A reflection on the departure of RMS

Thomas Bushnell, BSG
4 min readSep 18, 2019

So Richard Stallman has resigned from his guest position at MIT and as President of the Free Software Foundation. You can easily find out all you need to know about the background from a web search and some news articles. I recommend in particular Selam G’s original articles on this topic for background, and for an excellent institutional version, the statement from the Software Freedom Conservancy.

But I’ll give you a personal take. By my reckoning, I worked for RMS longer than any other programmer.

1) There has been some bad reporting, and that’s a problem. While I have not waded through the entire email thread Selam G. has posted, my reaction was that RMS did not defend Epstein, and did not say that the victim in this case was acting voluntarily. But it’s not the most important problem. It’s not remotely close to being the most important problem.

2) This was an own-goal for RMS. He has had plenty of opportunities to learn how to stfu when that’s necessary. He’s responsible for relying too much on people’s careful reading of his note, but even that’s not the problem.

He thought that Marvin Minsky was being unfairly accused. Minsky was his friend for many many years, and I think he carries a lot of affection and loyalty for his memory. But Minsky is also dead, and there’s plenty of time to discuss at leisure whatever questions there may be about his culpability.

RMS treated the problem as being “let’s make sure we don’t criticize Minsky unfairly”, when the problem was actually, “how can we come to terms with a history of MIT’s institutional neglect of its responsibilities toward women and its apparent complicity with Epstein’s crimes”. While it is true we should not treat Minsky unfairly, it was not — and is not — a pressing concern, and by making it his concern, RMS signaled clearly that it was much more important to him than the question of the institution’s patterns of problematic coddling of bad behavior.

And, I think, some of those focusing themselves on careful parsing of RMS’s words are falling into the same pitfall as he. His intentions do not matter nearly as much as his actions and their predictable effects.

Add to all this RMS’s background of having defended the idea of adults having sex with minors under some circumstances, and people’s visceral and sharp reaction was entirely sensible.

3) Minsky was RMS’s protector for a long long time. He created the AI Lab, where I think RMS found the only happy home he ever knew. He kept the rest of the Institute at bay and insulated RMS from attack (as did other faculty that also had befriended RMS).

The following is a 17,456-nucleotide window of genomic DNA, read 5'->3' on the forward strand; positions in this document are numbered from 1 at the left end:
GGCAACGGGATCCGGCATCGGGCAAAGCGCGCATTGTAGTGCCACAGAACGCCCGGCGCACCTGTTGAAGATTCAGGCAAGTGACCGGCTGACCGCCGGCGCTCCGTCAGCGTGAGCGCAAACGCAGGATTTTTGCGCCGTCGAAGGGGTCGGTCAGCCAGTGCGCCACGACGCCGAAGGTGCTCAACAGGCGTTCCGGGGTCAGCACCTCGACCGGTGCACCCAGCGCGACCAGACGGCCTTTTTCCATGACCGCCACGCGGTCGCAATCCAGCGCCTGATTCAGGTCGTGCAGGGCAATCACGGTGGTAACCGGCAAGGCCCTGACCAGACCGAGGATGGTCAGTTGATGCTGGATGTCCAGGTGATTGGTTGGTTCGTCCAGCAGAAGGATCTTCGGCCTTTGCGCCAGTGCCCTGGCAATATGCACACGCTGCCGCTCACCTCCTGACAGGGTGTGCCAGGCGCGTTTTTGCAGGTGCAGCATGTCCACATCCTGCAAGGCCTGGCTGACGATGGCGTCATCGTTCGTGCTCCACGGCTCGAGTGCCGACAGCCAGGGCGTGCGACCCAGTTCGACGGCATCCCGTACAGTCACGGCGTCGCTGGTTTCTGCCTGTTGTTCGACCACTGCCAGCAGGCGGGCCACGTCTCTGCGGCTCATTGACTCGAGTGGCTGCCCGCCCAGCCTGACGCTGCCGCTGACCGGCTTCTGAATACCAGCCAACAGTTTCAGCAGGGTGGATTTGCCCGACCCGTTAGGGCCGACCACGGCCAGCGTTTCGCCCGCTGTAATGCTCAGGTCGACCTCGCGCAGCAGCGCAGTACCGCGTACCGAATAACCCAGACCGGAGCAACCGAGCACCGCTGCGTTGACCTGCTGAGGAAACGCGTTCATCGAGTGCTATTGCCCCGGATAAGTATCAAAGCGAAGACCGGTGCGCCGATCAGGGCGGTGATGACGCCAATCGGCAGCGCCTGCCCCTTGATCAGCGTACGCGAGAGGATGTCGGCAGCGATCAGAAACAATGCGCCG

I was around for most of the 90s, and I can confirm the unfortunate reality that RMS’s behavior was a concern at the time, and that this protection was itself part of the problem. He was never held to account; he was himself coddled in his own lower-grade misbehavior and mistreatment of women. He made the place uncomfortable for a lot of people, and especially women.

To my shame I didn’t recognize the dynamic myself when I was around it. I thought he was trying to be charming and witty, and I knew it weirded many out. But at the time I didn’t put that together with what it would be like for women who were weirded out or alienated, who felt threatened, etc.

4) RMS’s loss of MIT privileges and leadership of the FSF are the appropriate responses to a pattern of decades of poor behavior. It does not matter if they are appropriate responses to a single email thread, because they are the right thing in the total situation.

5) I feel very sad for him. He’s a tragic figure. He is one of the most brilliant people I’ve met, who I have always thought desperately craved friendship and camaraderie, and seems to have less and less of it all the time. This is all his doing; nobody does it to him. But it’s still very sad. As far as I can tell, he believes his entire life’s work is a failure.

6) The end result here, while sad for him, is correct.

The free software community needs to develop good leadership, and RMS has been a bad leader in many ways for a long time now. He has had plenty of people who have tried to help him, and he does not want help.

MIT needs to establish as best it can that paramount are the interests of women to have a safe and fair place to study and work. It must make clear that this is more important than the coddling of a whiny child who has never reached the emotional maturity to treat people decently.

Indeed, RMS’s mere presence on the scene in this way has served to make it harder to deal with other cases of bad leaders’ bad behavior. It is time for the free software community to leave adolescence and move to adulthood, and this requires leaving childish tantrums, abusive language, and toxic environments behind.